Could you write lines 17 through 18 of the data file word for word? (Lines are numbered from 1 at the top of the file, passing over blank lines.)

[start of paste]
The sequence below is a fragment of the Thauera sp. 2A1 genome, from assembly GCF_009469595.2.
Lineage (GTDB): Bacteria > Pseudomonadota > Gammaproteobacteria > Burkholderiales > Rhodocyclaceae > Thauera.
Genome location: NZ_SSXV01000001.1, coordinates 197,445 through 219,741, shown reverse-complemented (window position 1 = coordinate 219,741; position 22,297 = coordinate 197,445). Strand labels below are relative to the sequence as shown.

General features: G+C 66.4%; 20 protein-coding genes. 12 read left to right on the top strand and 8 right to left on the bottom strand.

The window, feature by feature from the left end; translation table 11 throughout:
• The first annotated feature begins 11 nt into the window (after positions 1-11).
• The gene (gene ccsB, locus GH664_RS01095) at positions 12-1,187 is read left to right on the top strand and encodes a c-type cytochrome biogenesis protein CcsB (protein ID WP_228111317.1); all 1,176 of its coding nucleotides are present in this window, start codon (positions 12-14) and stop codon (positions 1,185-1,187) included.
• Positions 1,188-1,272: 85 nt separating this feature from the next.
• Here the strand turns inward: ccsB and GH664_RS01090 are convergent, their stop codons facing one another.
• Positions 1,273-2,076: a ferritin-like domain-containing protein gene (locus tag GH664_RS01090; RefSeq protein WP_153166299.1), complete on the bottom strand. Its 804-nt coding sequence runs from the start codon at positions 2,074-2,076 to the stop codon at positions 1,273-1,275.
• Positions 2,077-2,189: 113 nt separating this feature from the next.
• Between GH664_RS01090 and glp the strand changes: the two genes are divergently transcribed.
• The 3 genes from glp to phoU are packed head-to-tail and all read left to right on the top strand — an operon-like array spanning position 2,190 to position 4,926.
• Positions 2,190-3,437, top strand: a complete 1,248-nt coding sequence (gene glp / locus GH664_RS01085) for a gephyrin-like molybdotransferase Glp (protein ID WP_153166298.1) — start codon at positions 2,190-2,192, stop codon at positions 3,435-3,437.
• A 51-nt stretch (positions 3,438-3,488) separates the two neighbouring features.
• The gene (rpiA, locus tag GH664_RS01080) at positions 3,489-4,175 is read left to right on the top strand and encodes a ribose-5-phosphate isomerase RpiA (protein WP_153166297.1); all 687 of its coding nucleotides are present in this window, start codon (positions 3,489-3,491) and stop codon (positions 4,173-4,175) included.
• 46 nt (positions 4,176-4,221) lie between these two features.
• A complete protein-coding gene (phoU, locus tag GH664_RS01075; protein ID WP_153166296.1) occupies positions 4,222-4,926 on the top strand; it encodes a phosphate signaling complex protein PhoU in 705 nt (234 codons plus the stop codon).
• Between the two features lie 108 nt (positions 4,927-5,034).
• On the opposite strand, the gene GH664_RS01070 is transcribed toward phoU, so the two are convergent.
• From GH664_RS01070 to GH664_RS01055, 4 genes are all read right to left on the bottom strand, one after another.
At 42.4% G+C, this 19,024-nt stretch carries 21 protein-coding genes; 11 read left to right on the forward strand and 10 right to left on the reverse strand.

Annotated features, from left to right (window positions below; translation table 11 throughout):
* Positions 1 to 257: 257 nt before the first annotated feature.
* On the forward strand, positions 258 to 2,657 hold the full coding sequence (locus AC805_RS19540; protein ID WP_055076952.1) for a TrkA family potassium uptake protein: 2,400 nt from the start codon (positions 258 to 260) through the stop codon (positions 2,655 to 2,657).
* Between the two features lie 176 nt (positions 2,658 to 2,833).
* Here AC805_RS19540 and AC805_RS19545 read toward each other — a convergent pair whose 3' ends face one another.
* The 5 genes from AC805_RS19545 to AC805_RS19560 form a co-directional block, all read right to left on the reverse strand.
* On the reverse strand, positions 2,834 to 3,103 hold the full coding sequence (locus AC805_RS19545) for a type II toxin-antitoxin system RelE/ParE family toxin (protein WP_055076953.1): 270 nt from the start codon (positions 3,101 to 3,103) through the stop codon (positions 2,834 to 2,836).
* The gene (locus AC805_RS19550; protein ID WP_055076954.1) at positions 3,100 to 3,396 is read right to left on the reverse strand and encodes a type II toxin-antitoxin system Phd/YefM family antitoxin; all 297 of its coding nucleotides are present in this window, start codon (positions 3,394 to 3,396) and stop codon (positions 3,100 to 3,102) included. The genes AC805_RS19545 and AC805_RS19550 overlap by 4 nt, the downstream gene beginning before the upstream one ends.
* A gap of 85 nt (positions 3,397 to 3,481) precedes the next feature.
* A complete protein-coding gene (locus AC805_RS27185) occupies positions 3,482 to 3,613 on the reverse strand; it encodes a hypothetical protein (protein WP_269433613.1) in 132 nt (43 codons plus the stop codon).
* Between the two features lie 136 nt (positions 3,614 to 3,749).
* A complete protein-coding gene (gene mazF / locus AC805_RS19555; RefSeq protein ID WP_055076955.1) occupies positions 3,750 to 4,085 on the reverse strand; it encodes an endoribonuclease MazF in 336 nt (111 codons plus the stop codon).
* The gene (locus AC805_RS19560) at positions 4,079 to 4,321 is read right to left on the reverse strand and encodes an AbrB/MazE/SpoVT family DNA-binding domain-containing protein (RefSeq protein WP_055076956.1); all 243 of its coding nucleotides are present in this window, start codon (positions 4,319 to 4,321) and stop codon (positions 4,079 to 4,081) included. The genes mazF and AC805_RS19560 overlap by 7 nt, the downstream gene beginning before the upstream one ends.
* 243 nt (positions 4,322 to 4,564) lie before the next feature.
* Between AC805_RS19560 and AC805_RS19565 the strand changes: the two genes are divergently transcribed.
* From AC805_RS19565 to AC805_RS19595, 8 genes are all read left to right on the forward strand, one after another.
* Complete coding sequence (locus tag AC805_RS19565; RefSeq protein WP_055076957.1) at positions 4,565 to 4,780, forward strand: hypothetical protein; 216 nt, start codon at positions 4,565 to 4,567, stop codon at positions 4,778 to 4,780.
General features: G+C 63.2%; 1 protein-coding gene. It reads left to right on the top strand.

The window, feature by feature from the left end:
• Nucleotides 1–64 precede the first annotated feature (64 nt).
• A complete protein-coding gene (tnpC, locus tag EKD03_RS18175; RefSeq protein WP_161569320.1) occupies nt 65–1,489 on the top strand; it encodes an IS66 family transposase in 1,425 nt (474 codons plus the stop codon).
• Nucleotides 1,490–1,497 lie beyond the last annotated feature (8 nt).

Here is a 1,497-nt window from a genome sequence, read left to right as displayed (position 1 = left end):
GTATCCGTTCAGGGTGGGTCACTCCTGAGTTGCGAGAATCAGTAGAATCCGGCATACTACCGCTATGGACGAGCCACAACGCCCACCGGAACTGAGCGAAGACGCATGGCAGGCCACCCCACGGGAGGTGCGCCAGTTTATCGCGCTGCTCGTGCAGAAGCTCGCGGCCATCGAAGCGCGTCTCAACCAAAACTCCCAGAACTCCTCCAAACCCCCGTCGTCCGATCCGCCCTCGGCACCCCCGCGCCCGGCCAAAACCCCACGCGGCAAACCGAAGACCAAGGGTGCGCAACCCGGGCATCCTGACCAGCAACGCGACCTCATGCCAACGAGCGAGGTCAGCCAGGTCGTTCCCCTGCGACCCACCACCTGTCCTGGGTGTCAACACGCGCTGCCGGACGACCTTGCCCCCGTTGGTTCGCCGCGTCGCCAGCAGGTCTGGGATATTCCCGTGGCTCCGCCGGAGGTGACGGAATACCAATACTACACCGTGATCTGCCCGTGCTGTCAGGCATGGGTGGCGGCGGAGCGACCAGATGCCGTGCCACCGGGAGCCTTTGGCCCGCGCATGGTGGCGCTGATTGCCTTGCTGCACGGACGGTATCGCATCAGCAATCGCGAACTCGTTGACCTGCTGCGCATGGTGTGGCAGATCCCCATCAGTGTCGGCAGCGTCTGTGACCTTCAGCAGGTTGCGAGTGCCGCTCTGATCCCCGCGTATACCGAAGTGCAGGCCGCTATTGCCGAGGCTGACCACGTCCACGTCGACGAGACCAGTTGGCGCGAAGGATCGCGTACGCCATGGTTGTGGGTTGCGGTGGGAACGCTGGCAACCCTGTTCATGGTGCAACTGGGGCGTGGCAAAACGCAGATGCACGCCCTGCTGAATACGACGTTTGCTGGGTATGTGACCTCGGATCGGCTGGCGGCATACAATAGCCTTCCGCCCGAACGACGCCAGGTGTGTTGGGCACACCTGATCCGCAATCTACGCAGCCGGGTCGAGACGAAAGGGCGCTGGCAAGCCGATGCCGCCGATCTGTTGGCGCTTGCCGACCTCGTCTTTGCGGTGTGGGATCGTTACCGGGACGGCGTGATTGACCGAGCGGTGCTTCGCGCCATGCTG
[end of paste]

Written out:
• 46 nt (positions 4,176-4,221) lie between these two features.
• A complete protein-coding gene (phoU, locus tag GH664_RS01075; protein ID WP_153166296.1) occupies positions 4,222-4,926 on the top strand; it encodes a phosphate signaling complex protein PhoU in 705 nt (234 codons plus the stop codon).